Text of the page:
Newshub can reveal that Winston Peters' own staff are predicting his political demise on Saturday, with multiple sources saying most of his Beehive team have given up hope of his return.
The New Zealand First leader is the most recognisable man in New Zealand politics, often referred to as 'kingmaker' for holding the balance of power after elections.
He's known for being a game-changer in politics, being a "handbrake" on bad ideas in Government, and sparking laughter in Parliament for cracking jokes about his fellow politicians.
But according to sources in Team Winston, he could soon be adding job-seeker to the list.
Sources close to Peters have told Newshub it's over for Peters. But Peters doesn't see it that way.
"Let me tell you, there's a surge on and you're not going to stop it," he said on Wednesday, when asked what his chances are of making it back to Parliament.
On Tuesday, a party was thrown for Peters' ministerial staff on the seventh floor of the Beehive where his office is. A thank you and farewell while the boss was on the campaign trail.
Peters thinks his entire team backs him to get back into Parliament.
"Yes, I do," he told Newshub.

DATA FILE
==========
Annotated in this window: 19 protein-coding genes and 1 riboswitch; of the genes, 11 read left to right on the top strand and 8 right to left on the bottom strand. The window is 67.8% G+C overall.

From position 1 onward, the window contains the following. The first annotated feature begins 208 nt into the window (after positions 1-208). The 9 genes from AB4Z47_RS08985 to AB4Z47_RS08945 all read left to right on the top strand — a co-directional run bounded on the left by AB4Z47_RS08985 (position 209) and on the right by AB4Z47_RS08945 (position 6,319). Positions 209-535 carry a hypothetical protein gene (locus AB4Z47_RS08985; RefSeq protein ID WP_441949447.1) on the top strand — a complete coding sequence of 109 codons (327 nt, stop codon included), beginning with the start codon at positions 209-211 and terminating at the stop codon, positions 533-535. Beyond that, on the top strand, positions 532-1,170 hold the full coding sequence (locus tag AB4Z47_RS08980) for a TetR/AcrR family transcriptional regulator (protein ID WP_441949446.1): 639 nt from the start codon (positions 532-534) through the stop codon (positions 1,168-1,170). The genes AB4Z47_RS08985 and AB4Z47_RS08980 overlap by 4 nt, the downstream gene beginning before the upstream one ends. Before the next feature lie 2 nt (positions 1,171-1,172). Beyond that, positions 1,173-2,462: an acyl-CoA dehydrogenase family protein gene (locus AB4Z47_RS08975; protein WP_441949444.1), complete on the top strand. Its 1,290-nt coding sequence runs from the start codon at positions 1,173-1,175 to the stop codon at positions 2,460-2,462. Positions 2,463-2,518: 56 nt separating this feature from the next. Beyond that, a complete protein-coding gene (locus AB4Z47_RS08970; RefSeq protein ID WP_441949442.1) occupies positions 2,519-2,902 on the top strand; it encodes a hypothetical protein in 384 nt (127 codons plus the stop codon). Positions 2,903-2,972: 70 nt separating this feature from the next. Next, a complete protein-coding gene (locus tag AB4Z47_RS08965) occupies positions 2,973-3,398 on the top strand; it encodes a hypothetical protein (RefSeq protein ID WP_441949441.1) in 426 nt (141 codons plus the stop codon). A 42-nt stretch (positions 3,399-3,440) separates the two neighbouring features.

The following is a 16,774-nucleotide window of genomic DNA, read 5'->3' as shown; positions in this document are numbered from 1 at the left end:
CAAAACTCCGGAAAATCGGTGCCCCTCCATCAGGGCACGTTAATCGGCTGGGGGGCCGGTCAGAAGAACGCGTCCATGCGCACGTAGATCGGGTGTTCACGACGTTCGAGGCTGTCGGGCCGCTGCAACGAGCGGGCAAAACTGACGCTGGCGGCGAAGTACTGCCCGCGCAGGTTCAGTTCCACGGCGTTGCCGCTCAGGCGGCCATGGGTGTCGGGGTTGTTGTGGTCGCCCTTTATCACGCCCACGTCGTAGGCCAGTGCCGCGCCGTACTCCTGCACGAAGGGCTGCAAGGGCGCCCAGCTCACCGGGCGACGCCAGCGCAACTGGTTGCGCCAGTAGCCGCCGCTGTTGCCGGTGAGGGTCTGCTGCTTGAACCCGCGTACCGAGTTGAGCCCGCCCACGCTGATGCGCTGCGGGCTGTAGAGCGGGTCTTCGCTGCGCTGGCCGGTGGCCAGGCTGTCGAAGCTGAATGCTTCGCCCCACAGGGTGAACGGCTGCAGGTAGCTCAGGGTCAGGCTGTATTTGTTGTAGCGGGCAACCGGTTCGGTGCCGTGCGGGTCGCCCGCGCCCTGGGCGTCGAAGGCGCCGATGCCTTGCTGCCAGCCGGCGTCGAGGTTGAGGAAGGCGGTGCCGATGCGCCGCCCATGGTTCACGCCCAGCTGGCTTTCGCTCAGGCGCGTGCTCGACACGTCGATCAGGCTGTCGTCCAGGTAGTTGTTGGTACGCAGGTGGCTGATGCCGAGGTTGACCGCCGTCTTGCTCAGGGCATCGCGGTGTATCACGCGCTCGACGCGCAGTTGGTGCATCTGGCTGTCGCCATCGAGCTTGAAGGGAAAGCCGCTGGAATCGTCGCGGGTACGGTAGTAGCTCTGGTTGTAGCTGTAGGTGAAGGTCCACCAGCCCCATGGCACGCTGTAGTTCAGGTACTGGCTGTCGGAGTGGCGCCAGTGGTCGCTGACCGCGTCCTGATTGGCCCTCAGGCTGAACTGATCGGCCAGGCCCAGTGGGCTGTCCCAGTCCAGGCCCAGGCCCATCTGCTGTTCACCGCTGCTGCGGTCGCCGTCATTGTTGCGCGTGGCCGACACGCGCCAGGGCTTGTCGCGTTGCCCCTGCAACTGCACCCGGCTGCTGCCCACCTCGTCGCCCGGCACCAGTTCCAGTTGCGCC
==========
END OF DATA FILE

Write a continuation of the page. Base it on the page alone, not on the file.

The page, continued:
Well, they don't. A farewell speech is even being prepared for Peters. And despite an extraordinary four-decade-long career, almost all his parliamentary leader colleagues don't back his return either.
"Well, it's up to the voters," said National leader Judith Collins of Peters' potential return. "But I wouldn't bank on it."
"I think it's highly unlikely," said Green Party co-leader James Shaw, which co-leader Marama Davidson agreed with.
ACT leader David Seymour gave a flat "no" when asked if he thought Peters had a chance of returning to Parliament.
But Labour leader Jacinda Ardern wouldn't rule it out.
"Voters decide, not me," she said.
There are still some in Peters' team who believe all this campaigning is worth it and that he can win. They're watching to see if National's vote fails and NZ First scoops it up.
Peters is also convinced of a comeback, pitching himself as the underdog.
"It's not the size of the dog in the fight that matters. It's the size of the fight in the dog," he told a crowd of supporters.
And it's canine specific.
"We are no poodle," he joked.
Peters was asked what percentage of the vote he thinks he'll get on Saturday.
"Enough to make you feel embarrassed," he said.
Peters laughed when asked what he will do when he retires. According to some of his staff, we may find out in a few days' time.
Analysis by Political Editor Tova O'Brien
Winston Peters had a lot going for him this term.
He started out as a statesman, had a successful stint as Acting Prime Minister, was well-regarded in foreign affairs, his ministers did well splashing cash around the regions, and with the Defence Force he flexed his coalition muscle.
He should have played more to those strengths on the campaign and tried to get some of Jacinda Ardern's stardust to rub off on him rather than attacking the Government of which he was a part.
Now of course, throw in the Serious Fraud Office charges against the NZ First Foundation.
Peters reverted to this type of campaign - attack as the best form of defence - when he could have just played to his strengths and reminded people about his achievements.